Rickwood explained: “There's a small percentage that make an improvement but it is not a majority. What we are seeing is the early uptake performance is set very early and is difficult to move.

“If you start well, you are likely to continue well. If you start with a low uptake you can improve, but you will be in a minority and there is no substitute for effective pre-launch preparation.”

She added that the launch environment, already altered over the last decade, will change still more radically. The new forms of products being launched will create their own sub-markets in prescription medicine, with structural, cultural and perceptual barriers that ‘mainstream Rx’ whether in the form of specialty care, orphan medicines or other areas, may not be able to address.

Real-world insights for pharma launches

The rise in the availability of real-world evidence, partly driven by the digitisation of healthcare, has significant implications for launches from the perspective of both regulators and payers, as Markus Gores, IQVIA’s vice president for real-world insights, explained.

“Generally speaking, regulators are becoming more comfortable with uncertainty and a lot more accommodating of balancing access with high unmet medical need, while still ensuring new products are safe.

“As a result of that, we see a lot of products approved on the basis of less mature data, often from phase 2 or single-arm trials, but that creates a huge problem for payers.”

That produces a large degree of uncertainty about clinical outcomes, whether a product will deliver the value that limited data promised and, crucially for healthcare systems, what the budget impact will be.

Many payers are still “reeling” from the budgeting problems caused by hepatitis C drugs, Gores said, adding that they are looking for reassurance about whether they will get a return on their investment in a new drug.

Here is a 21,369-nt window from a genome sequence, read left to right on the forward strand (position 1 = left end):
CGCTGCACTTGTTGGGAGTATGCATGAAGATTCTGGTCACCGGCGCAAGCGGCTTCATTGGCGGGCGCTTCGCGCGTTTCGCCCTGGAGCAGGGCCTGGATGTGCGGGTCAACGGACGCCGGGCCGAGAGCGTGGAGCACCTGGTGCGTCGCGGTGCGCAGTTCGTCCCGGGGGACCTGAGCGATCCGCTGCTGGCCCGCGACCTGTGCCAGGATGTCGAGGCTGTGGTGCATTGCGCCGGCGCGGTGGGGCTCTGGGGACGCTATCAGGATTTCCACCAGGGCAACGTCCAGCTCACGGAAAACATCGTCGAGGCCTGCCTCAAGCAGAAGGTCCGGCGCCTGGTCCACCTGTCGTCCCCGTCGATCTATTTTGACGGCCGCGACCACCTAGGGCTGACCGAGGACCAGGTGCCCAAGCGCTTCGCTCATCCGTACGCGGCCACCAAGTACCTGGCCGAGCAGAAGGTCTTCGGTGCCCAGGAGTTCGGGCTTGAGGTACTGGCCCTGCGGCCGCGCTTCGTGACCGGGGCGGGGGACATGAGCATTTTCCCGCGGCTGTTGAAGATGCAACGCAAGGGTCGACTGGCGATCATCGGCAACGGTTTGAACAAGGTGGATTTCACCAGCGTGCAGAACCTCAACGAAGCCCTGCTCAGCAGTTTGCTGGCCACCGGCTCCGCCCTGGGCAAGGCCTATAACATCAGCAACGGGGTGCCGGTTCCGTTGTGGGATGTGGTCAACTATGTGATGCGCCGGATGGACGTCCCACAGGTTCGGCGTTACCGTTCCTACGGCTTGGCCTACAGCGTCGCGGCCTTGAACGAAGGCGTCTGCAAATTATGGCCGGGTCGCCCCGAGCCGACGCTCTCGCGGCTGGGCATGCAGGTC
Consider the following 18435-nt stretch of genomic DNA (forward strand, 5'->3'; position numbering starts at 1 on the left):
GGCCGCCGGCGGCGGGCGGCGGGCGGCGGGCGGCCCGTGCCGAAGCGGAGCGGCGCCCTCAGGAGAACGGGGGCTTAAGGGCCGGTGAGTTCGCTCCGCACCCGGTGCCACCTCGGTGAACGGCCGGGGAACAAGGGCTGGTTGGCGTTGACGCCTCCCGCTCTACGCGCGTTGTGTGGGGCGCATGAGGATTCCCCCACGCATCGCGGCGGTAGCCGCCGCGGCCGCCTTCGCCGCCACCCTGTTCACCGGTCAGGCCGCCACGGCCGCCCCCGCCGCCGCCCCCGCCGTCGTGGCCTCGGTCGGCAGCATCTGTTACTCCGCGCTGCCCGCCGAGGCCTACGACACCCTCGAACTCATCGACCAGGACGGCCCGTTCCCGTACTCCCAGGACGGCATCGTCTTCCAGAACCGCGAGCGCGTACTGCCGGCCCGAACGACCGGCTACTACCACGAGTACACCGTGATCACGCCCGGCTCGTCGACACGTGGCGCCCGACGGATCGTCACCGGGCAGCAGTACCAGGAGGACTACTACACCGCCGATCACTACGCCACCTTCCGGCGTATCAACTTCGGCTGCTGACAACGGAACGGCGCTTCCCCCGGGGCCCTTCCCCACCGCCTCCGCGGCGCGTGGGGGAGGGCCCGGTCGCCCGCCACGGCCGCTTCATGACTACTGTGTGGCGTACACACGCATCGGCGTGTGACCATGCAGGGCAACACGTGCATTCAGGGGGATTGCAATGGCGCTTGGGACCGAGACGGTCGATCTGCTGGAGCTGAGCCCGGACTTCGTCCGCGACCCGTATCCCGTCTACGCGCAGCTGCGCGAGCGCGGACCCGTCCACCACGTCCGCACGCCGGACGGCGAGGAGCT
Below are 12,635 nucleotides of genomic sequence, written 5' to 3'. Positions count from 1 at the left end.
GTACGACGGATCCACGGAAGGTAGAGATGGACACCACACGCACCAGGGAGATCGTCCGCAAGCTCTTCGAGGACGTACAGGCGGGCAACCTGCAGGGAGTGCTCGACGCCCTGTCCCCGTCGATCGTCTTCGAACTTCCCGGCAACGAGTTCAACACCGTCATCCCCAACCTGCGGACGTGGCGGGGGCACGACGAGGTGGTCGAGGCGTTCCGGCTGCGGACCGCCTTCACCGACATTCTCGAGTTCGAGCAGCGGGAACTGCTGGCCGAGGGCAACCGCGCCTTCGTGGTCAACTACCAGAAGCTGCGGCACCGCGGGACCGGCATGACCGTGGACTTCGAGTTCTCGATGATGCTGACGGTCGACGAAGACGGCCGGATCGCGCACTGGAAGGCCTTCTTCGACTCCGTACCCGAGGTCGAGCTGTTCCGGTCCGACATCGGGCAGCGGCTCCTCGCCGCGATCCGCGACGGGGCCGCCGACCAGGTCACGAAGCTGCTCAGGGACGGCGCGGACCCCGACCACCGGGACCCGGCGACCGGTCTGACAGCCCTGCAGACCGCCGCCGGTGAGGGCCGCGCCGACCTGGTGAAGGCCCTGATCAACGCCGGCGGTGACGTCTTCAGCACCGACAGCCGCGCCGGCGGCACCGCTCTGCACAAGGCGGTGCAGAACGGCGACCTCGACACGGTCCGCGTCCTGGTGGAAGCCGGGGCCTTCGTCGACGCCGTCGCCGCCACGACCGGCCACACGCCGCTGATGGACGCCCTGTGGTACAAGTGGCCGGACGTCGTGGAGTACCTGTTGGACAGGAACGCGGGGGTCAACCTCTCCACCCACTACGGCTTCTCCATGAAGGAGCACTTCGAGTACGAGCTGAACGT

“That very much pushes the need from payers for much, much greater levels of evidence and real-world evidence,” he said.

Alongside the rise in real-world evidence is the need for it to be communicated effectively, which is where the medical affairs function has become increasingly important.

“Somebody needs to take those messages out to payers and healthcare professionals, who are very much looking for peer-to-peer discussions that are not clouded by any commercial overlay. So medical affairs needs to play a much, much more strategic role, early on, in shaping the evidence strategy for the company,” Gores said.

Pharma launch strategies

Giving practical advice about how to negotiate these problems, William McClellan, who leads IQVIA’s Center of Excellence for Launch in the US, said that it all starts with whether you have the right strategy.

“One of the things that is key is to align on a couple of different terms. First is patient types, making sure that you can very clearly point to the patient type that has most value for your product.

“The second piece that becomes incredibly important is how you define ‘efficacy’. Certain markets have various challenges around this and each stakeholder may define it differently.

“Most importantly, the third element is to know who you are competing against and what the standard of care is. Those three elements fundamentally feed your product positioning statement.”

With that in place, a solid marketing strategy based around the latest ‘omnichannel’ techniques will significantly improve the chances of a successful launch, particularly in the US. “The omnichannel in the US market is incredibly important. It's not only about the investment, but it's also about linking your marketing messages across those channels,” McClellan said.

As new forms of products come to the market and the speed of change in the launch environment increases, pharma companies are presented with significant challenges during the crucial launch stage in a new product’s life cycle.

The companies that will have the greatest chances of launch success will be those that can keep pace with market dynamics and ensure launch consistency across multiple geographical regions during the all-important window of opportunity that exists immediately after launch.